Letter from Amy: Nov 2, 2022
"Do not neglect the gift that is in you, which was given to you through prophecy with the laying on of hands by the council of elders." (1 Timothy 4:14)
Sunday was such a joy! Thank you for "not neglecting the gift that is in you" as we practiced a simple act of prophecy — listening and sharing insights from the Holy Spirit about the spiritual gifts in our community. I have loved hearing about the ways you encouraged one another.
I mentioned in the sermon that 1 Timothy 4:14 may have been describing a very early, informal sort of ordination. We see this pattern throughout the New Testament and in early church writings: church leaders laying hands on someone to commission and strengthen them for ministry. If you've ever been to an ordination, then you've seen how we continue this practice today when ordaining priests and deacons.
We also continue this practice through confirmation. In fact, confirmation is sometimes referred to as "the ordination of the layperson" — and I love that description! In confirmation, the bishop lays hands on a person and prays for the strengthening of the Holy Spirit for a life of service to God. In this way, confirmation is a rite of Christian maturity and mission, a public acknowledgement of the continuation of the Spirit's work in baptism.
During the baptism liturgy, we tell parents and godparents that when their baptized children have learned the Christian faith, they should "come to the bishop to be confirmed, to publicly claim the faith for their own and be further strengthened by the Holy Spirit to serve Christ and his kingdom" (Book of Common Prayer, p. 163). In baptism, the Holy Spirit births a person into the body of Christ; at confirmation, the Holy Spirit strengthens him or her for the continual growing and deepening in the Christian life that marks a mature faith.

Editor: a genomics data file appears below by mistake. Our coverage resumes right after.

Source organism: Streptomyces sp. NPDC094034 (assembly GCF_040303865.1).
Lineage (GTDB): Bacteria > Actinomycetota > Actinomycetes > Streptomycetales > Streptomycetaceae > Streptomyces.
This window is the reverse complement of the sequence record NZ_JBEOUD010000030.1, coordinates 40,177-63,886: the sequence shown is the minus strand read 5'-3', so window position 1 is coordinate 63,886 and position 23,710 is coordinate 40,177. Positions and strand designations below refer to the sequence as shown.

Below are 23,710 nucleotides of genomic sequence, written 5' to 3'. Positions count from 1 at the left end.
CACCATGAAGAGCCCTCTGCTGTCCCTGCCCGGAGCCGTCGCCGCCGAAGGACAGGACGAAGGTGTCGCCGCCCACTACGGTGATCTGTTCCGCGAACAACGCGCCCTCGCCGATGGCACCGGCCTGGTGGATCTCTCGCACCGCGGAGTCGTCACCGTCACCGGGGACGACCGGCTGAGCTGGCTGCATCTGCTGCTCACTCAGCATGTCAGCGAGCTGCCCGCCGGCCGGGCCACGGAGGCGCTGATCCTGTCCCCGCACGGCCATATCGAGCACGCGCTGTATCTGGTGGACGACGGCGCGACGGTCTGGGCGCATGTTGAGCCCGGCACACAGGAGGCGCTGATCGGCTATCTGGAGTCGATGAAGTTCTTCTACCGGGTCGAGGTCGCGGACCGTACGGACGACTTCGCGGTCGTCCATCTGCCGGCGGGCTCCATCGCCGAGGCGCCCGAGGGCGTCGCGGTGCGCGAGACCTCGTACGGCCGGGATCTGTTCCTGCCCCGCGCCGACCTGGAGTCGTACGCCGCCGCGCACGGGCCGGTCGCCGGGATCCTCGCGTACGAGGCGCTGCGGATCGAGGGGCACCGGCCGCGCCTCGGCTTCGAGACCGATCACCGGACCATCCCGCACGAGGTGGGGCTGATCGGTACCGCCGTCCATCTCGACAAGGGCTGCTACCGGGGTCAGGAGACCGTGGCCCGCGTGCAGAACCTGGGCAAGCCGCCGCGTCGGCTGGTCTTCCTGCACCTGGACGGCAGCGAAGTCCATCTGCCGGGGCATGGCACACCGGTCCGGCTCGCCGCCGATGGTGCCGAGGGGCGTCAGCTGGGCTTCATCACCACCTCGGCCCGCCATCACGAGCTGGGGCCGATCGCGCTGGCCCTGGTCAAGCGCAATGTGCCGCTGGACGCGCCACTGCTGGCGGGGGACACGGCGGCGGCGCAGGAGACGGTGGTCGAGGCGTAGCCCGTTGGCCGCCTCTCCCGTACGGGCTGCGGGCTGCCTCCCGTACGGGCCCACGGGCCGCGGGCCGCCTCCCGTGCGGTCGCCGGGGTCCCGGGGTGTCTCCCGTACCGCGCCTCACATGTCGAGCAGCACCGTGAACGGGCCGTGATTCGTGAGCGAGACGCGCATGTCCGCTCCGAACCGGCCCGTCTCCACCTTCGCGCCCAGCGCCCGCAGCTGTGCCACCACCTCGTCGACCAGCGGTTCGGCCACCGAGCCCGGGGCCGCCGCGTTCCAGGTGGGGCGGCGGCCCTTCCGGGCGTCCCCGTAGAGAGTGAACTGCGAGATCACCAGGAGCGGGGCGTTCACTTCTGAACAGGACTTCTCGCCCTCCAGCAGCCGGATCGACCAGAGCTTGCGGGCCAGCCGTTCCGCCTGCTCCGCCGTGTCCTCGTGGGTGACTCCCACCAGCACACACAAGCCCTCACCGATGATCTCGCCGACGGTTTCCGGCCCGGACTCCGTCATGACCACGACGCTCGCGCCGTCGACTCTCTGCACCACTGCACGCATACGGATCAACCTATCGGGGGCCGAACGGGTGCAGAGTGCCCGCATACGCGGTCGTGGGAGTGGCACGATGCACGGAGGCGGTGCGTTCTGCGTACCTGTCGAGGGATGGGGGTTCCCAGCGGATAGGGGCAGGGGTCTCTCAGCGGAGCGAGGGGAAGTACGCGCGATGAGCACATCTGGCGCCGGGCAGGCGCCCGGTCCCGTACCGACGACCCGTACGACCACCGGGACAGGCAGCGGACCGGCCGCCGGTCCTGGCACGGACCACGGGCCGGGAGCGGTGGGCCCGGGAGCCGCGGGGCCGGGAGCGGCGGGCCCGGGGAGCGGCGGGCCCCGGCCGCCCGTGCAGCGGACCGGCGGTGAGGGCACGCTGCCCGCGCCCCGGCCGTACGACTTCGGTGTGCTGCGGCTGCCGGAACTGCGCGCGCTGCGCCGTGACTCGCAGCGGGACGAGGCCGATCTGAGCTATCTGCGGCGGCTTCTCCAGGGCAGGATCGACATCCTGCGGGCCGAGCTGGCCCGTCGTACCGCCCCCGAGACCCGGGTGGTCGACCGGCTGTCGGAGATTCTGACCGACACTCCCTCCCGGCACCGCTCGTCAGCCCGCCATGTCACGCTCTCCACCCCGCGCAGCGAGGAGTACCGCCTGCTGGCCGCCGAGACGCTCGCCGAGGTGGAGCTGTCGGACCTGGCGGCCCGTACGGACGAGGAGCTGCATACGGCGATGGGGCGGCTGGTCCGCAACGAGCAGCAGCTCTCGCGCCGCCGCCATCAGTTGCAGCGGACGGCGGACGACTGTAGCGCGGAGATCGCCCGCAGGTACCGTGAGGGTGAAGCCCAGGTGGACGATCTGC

This deepening and strengthening by the Spirit is not only for the good of the confirmed person; it also equips them to be sent out for the good of others. Confirmation marks someone with a deeper sense of Christian vocation as a witness and minister of Jesus in all the ordinary places of their lives: their households, neighborhoods, and workplaces.
In other words, confirmation is a powerful moment of grace in which a person makes a public profession of faith, and the bishop and church surround them and say in return: "We have watched you mature in the faith. We see your unique gifts and calling, the way you serve those around you as a minister of Jesus. We affirm all that God is doing in your life and now we ask for an increase of the Spirit to empower you for more. We can't wait to see how the world will experience more of the fullness of God's kingdom through you."
Confirmation is open to anyone who is baptized and affirms the Nicene Creed, the Lord's Prayer, and the Ten Commandments. Those who are already confirmed may also wish to reaffirm their faith (same ceremony, ever-so-slightly different prayer) — this is especially meaningful for those who are returning to the faith, experiencing inward spiritual renewal, or going through a significant life transition.
Are you interested in exploring confirmation or reaffirmation? The bishop will visit on December 4 to confirm and reaffirm people. Please email me this week if you are curious to learn more: firstname.lastname@example.org. We will schedule a conversation sometime this month (most likely an evening on Zoom) to explore confirmation further and pray for one another.
We are one in the Spirit,